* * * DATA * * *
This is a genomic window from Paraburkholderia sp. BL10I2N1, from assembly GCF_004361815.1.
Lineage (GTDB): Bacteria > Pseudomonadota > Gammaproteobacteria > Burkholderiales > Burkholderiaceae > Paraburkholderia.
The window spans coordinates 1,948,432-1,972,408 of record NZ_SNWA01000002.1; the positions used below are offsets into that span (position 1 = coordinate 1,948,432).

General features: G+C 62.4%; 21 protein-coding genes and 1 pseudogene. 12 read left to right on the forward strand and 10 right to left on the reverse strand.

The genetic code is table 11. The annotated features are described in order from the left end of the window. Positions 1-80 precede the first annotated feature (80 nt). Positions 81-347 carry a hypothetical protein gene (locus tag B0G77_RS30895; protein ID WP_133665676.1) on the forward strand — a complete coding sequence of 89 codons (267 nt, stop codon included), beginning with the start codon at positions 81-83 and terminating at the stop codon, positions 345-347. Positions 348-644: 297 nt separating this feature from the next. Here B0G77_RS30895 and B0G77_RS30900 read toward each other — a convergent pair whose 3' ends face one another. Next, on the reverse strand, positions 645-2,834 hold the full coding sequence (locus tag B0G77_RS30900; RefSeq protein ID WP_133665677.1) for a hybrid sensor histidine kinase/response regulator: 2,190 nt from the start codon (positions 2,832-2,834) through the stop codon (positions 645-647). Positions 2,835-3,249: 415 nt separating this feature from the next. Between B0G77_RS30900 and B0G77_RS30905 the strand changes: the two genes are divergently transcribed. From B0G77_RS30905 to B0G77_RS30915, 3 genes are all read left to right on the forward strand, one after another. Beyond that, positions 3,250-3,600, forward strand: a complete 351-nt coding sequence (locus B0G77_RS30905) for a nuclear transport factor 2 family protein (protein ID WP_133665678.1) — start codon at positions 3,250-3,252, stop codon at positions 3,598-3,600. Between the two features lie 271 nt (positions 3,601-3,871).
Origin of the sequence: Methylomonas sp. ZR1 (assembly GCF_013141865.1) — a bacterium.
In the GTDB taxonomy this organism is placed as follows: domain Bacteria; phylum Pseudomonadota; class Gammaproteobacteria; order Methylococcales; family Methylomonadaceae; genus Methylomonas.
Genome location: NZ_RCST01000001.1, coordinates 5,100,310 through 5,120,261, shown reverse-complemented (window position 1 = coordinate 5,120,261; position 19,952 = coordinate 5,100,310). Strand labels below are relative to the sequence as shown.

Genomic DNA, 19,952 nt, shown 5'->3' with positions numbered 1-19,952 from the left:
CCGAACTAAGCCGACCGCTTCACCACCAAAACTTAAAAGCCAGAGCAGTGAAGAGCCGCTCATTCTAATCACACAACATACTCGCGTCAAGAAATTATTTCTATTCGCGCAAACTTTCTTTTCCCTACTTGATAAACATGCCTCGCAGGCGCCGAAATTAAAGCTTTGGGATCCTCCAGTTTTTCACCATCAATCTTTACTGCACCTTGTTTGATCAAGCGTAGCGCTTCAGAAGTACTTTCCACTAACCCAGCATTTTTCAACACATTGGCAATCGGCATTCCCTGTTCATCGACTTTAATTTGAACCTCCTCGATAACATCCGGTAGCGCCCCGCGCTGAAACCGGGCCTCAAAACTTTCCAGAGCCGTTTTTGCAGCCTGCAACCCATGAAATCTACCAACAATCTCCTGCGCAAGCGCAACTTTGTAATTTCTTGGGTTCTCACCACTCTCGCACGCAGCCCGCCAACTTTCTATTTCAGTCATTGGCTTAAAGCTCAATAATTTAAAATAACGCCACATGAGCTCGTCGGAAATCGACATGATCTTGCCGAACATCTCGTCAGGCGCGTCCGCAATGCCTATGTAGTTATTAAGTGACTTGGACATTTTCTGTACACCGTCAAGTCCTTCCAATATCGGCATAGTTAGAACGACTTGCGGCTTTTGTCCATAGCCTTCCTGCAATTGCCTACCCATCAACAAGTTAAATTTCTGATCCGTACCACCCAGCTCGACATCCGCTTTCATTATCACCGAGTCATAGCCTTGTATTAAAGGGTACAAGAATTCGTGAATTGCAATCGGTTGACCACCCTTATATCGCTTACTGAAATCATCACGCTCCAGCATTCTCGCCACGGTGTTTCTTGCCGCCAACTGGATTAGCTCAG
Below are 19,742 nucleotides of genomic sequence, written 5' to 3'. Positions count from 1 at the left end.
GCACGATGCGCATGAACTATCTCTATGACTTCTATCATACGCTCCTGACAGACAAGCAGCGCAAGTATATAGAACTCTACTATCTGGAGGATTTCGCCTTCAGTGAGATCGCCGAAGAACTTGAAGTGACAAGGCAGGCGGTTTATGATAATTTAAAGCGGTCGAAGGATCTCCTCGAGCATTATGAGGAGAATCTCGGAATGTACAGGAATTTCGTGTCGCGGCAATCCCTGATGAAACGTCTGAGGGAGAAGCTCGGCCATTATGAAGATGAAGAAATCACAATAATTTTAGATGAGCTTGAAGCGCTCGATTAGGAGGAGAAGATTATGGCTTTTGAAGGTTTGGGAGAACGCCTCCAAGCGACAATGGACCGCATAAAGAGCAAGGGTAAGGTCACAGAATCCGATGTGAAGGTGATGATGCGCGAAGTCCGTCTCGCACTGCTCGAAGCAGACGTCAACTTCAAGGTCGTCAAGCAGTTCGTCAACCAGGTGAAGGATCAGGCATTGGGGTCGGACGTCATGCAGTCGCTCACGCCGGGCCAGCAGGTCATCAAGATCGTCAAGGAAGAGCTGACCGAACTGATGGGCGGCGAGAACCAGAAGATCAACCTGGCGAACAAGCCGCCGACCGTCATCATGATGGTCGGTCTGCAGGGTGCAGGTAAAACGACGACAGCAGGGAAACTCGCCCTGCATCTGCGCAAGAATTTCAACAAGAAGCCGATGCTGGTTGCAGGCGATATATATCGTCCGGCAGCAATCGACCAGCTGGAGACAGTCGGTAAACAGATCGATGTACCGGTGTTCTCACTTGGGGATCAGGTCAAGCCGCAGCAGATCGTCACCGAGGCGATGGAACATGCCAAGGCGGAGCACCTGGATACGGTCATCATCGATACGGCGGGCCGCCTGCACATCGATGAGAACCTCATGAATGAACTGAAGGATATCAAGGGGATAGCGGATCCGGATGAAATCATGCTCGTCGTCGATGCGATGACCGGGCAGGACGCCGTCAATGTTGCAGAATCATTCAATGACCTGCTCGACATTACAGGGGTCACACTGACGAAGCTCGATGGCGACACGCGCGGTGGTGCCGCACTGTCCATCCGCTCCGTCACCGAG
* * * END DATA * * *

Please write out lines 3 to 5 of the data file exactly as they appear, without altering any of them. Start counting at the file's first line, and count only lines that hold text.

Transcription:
The window spans coordinates 1,948,432-1,972,408 of record NZ_SNWA01000002.1; the positions used below are offsets into that span (position 1 = coordinate 1,948,432).

General features: G+C 62.4%; 21 protein-coding genes and 1 pseudogene. 12 read left to right on the forward strand and 10 right to left on the reverse strand.

The genetic code is table 11. The annotated features are described in order from the left end of the window. Positions 1-80 precede the first annotated feature (80 nt). Positions 81-347 carry a hypothetical protein gene (locus tag B0G77_RS30895; protein ID WP_133665676.1) on the forward strand — a complete coding sequence of 89 codons (267 nt, stop codon included), beginning with the start codon at positions 81-83 and terminating at the stop codon, positions 345-347. Positions 348-644: 297 nt separating this feature from the next. Here B0G77_RS30895 and B0G77_RS30900 read toward each other — a convergent pair whose 3' ends face one another. Next, on the reverse strand, positions 645-2,834 hold the full coding sequence (locus tag B0G77_RS30900; RefSeq protein ID WP_133665677.1) for a hybrid sensor histidine kinase/response regulator: 2,190 nt from the start codon (positions 2,832-2,834) through the stop codon (positions 645-647). Positions 2,835-3,249: 415 nt separating this feature from the next. Between B0G77_RS30900 and B0G77_RS30905 the strand changes: the two genes are divergently transcribed. From B0G77_RS30905 to B0G77_RS30915, 3 genes are all read left to right on the forward strand, one after another. Beyond that, positions 3,250-3,600, forward strand: a complete 351-nt coding sequence (locus B0G77_RS30905) for a nuclear transport factor 2 family protein (protein ID WP_133665678.1) — start codon at positions 3,250-3,252, stop codon at positions 3,598-3,600. Between the two features lie 271 nt (positions 3,601-3,871).